By Denford Magora
THE Zanu PF government expects the world to applaud it for sending wolves to herd sheep. This is the closest analogy one can give for the setting up of a Human Rights Commission by this discredited government.
Nobody, except the state me
dia, took the announcement seriously.
There are very good reasons for this.
This is the same government that has ignored such basic human rights as the right to shelter, enshrined in the UN Human Rights Charter to which our government assented with fingers crossed behind its back.
This is only one area in which the government has not only ignored a basic human right but has also gone out of its way to deny the people of Zimbabwe the same.
Here, I am not even thinking about Operation Murambatsvina.
I am instead talking about the complete lack of interest in the housing needs of people displayed by Local Government minister Ignatious Chombo and his cohorts.
True, now and again, even this most inefficient minister in our government feels some shame and tours “Blair Toilet Houses” masquerading as Operation Garikai “homes”.
A picture of one substandard house is flashed across TV screens and newspaper front pages and the minister thinks he has done enough to fool the world.
There are other examples: such as the fact that to this day, policemen believe that the uniform they wear gives them the right to beat up citizens, despite Police Commissioner Augustine Chihuri’s impassioned pleas for them to conduct themselves professionally and respect the rights of prisoners and those that they have arrested.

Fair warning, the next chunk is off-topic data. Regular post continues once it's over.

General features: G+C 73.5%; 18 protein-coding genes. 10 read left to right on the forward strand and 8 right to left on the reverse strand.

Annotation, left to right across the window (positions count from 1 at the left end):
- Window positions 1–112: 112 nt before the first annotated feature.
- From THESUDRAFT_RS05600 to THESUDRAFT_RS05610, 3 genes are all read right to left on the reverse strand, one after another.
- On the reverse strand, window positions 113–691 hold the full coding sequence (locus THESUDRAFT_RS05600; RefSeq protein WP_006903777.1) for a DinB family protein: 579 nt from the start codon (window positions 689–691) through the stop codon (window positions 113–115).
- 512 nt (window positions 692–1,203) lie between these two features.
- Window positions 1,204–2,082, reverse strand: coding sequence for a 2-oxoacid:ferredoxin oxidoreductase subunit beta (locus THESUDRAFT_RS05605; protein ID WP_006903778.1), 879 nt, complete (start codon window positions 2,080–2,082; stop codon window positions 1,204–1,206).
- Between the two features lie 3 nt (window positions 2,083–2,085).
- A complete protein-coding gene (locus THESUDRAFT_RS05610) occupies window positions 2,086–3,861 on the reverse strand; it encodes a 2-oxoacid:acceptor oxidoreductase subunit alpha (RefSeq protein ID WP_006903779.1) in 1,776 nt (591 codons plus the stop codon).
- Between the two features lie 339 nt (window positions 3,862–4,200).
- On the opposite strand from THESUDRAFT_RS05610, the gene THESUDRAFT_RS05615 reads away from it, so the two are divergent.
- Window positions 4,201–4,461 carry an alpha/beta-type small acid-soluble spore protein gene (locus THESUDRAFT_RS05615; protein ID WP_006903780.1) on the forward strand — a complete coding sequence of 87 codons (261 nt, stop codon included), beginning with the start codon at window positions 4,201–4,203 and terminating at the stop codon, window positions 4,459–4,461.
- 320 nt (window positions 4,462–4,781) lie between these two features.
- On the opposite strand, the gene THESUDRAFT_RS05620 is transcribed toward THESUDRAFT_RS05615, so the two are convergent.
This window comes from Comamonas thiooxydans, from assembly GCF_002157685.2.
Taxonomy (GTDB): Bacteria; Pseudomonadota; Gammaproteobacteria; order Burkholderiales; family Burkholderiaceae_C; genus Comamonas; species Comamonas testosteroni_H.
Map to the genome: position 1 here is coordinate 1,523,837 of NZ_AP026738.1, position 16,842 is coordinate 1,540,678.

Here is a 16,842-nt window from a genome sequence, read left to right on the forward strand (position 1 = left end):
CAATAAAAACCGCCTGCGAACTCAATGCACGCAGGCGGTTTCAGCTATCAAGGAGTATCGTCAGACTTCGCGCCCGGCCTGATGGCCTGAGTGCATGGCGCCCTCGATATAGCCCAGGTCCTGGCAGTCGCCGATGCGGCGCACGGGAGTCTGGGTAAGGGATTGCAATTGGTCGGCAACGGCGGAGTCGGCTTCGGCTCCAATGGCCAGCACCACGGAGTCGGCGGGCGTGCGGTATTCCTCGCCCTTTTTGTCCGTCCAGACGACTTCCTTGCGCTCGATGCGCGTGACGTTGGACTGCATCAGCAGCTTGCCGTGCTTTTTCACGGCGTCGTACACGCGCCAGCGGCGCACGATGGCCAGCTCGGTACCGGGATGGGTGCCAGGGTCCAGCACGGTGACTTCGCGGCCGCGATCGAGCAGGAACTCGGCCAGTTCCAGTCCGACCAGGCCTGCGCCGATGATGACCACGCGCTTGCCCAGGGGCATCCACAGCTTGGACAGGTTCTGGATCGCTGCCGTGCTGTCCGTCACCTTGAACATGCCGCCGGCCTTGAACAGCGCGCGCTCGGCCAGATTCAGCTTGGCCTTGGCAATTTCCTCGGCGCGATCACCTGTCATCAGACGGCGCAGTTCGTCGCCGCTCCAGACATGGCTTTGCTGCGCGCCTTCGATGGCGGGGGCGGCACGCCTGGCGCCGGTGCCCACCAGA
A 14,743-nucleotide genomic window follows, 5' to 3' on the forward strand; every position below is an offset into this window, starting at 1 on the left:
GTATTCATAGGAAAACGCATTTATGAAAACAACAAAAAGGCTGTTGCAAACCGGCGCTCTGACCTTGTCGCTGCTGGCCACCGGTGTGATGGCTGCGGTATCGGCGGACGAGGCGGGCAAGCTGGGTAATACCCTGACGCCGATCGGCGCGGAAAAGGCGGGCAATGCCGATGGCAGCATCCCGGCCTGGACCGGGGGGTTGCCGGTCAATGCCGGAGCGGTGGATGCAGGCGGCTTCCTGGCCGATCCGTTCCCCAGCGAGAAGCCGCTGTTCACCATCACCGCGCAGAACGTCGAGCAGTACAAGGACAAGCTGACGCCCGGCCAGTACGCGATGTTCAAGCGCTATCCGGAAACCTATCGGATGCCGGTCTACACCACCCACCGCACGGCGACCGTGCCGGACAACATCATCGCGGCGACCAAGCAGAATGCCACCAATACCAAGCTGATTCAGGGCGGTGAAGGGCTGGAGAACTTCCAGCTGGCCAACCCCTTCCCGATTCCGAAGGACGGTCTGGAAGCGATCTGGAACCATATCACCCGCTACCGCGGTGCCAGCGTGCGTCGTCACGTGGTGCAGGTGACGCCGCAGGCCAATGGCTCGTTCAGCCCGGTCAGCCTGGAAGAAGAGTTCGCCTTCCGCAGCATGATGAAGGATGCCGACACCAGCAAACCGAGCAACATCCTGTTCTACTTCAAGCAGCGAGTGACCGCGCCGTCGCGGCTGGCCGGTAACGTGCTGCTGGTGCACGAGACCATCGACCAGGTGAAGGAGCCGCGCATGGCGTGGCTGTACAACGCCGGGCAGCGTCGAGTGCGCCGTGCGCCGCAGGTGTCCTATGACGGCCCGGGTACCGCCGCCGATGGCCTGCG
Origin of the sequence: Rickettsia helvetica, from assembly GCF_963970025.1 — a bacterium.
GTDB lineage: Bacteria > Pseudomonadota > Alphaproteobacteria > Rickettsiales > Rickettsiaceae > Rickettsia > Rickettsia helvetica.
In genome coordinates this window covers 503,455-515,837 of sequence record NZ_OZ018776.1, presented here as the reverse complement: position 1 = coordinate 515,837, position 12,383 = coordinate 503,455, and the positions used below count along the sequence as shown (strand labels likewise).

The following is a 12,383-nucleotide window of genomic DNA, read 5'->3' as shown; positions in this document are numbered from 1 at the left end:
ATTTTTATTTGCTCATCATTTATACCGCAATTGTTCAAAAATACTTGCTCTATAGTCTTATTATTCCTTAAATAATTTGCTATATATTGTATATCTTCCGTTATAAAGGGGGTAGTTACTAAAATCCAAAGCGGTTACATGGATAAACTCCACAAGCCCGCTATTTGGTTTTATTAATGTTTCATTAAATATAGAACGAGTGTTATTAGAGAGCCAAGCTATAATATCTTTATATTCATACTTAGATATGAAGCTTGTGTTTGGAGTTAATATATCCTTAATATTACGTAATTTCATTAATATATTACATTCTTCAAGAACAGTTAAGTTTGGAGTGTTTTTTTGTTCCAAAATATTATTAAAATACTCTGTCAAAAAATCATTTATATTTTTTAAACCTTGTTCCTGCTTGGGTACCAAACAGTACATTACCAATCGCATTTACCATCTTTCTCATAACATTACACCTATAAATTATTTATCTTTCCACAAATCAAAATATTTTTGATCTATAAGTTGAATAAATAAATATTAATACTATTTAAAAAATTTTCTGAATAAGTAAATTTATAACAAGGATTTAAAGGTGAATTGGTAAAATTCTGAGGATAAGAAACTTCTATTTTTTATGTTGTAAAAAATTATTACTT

Now, even Chombo’s municipal police believe that their tattered blue uniforms give them the right to assault citizens in broad daylight in the middle of the Harare city centre.
Of course, we won’t even talk about other rights such as freedom of movement, which is currently being assaulted at one roadblock after another while criminals have a field day breaking into homes and raping people.
The freedom to freely assemble was curtailed in a calculated legislative sleight of hand known as Posa and Aippa.